Recent FDA’s Statement Regarding Grain Free Dog Food
Roscoe Village Animal Hospital doctors are well aware of the recent media release of the FDA investigation of a possible connection of grain free dog foods causing Dilated Cardiomyopathy or DCM in dogs. Here are some key facts that you should know about this statement.
- There are a total of 515 “atypical dog” breeds that have been reported in the United States developing DCM while fed a grain free diet.
- This is a very low occurrence as there are 89.7 million dogs in US households.
- Many veterinarians are now recommending not feeding “boutique diets” and instead feeding diets such as Iam’s, Science Diet, and Purina or non “boutique diets”
- Approximately seventy percent (70%) of dogs will die of cancer in the United States yet the FDA has not made any type of statement or investigation regarding this very high cancer rate.
- Over the past 10 years, I have been doing a statistical research project in our practice recording what dog foods are fed with dogs developing malignant cancers.
- My research proves that dogs fed a diet containing organ meat such as liver, kidney or by-products are the dogs that develop malignancies such as lymphoma, spleen cancer, bone cancer, liver cancer as well as other malignancies.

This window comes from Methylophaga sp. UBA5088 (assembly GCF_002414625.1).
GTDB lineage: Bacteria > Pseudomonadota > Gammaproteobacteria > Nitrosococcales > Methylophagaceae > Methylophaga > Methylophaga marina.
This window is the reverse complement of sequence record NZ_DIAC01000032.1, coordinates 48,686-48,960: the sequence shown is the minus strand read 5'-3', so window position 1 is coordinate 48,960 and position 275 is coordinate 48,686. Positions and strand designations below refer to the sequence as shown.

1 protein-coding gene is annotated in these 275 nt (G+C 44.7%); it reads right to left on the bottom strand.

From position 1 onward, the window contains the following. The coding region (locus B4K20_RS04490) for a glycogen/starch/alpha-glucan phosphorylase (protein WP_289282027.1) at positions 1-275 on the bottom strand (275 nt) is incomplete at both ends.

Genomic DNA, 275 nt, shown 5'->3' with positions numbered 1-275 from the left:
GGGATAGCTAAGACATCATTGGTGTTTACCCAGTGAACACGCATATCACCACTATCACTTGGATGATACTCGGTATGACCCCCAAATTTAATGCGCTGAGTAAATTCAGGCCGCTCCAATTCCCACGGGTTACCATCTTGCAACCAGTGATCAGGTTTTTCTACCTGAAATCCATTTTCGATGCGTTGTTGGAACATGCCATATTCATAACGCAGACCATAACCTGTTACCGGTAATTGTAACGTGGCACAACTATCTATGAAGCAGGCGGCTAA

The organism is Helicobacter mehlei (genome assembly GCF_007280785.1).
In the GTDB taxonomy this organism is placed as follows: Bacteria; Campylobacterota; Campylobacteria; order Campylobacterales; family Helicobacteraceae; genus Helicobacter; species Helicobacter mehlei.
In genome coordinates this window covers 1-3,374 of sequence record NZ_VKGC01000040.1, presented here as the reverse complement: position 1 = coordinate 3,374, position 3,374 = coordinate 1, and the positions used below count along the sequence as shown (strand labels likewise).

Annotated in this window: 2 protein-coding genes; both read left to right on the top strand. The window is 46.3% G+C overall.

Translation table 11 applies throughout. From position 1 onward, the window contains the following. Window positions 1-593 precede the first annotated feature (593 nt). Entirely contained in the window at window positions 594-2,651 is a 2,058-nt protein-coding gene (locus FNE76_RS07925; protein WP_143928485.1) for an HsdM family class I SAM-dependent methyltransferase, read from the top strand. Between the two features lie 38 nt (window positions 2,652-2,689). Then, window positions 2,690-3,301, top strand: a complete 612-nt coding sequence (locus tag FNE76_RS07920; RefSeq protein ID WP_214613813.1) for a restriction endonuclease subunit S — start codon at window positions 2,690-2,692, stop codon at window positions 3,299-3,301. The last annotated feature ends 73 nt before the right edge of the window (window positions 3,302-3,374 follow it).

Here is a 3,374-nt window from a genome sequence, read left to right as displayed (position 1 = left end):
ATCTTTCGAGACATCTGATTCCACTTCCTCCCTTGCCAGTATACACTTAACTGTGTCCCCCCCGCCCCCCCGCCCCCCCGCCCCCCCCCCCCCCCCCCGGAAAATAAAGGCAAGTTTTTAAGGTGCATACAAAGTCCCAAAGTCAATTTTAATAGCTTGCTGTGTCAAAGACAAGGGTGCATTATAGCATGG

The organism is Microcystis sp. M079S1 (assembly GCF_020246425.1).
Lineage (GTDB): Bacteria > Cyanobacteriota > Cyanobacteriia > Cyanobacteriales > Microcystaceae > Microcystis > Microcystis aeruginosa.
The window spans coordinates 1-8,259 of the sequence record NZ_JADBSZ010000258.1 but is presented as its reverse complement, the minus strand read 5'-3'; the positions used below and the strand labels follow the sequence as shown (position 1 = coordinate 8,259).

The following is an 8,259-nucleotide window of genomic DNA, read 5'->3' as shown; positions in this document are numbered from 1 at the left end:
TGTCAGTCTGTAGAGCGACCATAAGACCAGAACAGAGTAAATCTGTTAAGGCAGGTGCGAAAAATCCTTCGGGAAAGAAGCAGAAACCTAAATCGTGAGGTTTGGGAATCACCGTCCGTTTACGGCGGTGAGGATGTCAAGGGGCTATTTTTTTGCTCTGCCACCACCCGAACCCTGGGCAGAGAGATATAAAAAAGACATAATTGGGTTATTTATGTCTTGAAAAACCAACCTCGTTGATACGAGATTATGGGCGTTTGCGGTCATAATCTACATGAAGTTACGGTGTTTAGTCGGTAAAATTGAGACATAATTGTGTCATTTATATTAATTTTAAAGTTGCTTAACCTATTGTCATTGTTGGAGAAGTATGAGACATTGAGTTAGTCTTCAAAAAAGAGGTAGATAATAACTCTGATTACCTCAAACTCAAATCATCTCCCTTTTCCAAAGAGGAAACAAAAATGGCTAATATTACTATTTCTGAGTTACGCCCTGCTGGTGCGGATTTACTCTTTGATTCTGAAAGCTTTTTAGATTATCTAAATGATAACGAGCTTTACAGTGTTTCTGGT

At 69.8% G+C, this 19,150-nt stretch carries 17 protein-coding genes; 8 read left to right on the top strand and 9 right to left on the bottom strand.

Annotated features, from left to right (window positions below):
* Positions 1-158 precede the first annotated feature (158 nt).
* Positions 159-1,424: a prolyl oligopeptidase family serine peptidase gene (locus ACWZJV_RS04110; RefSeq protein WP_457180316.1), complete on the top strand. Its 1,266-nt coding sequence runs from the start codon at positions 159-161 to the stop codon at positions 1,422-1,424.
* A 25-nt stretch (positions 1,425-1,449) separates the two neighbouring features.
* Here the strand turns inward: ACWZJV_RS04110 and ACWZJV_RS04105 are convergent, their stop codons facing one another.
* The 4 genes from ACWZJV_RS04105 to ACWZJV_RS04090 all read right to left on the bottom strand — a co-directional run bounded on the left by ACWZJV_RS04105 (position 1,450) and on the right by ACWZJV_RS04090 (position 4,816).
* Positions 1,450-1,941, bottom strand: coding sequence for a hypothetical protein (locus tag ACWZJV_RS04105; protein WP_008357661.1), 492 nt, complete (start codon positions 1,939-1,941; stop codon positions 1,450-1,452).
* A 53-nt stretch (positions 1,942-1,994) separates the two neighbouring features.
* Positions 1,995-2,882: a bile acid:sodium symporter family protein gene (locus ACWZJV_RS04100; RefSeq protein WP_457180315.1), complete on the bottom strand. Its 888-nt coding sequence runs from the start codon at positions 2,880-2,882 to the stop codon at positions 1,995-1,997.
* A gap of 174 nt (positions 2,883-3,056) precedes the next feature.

- Because I am a proponent of feeding high quality diets, the amount of cancer has drastically decreased and I rarely see any patients with cancer.
- Because dogs are not dying of cancer, I am also seeing patients live into their late teens and early twenties something I never had seen in my early career.
What do I recommend?
My personal recommendation is to not change to a poor quality diet but rather continue to feed the food you are feeding. If you would like to be proactive while the investigation continues by the FDA, add taurine amino acid at a dose of ~ 500 mg per 40 pounds of your dogs body weight twice daily to your dogs diet. This is a very inexpensive supplement without side effects. You can purchase at a vitamin store or on Amazon.
There is currently a study being done at the University of California Davis Veterinary College measuring the taurine levels in your dog’s urine. This is a paid research product that Roscoe Village Animal Hospital will help with the submission of samples if you wish to have the test run. To participate in the study, a client questionnaire must be filled out along with photos of your dog’s current diet. There will be a nominal fee for shipping to the research lab. For more information, visit: https://www.vetmed.ucdavis.edu/labs/trial-amino-acid
As more information is released, Roscoe Village Animal Hospital will continue to keep you updated.
The above statement reflects my personal opinion.
Scott M Rovner, DVM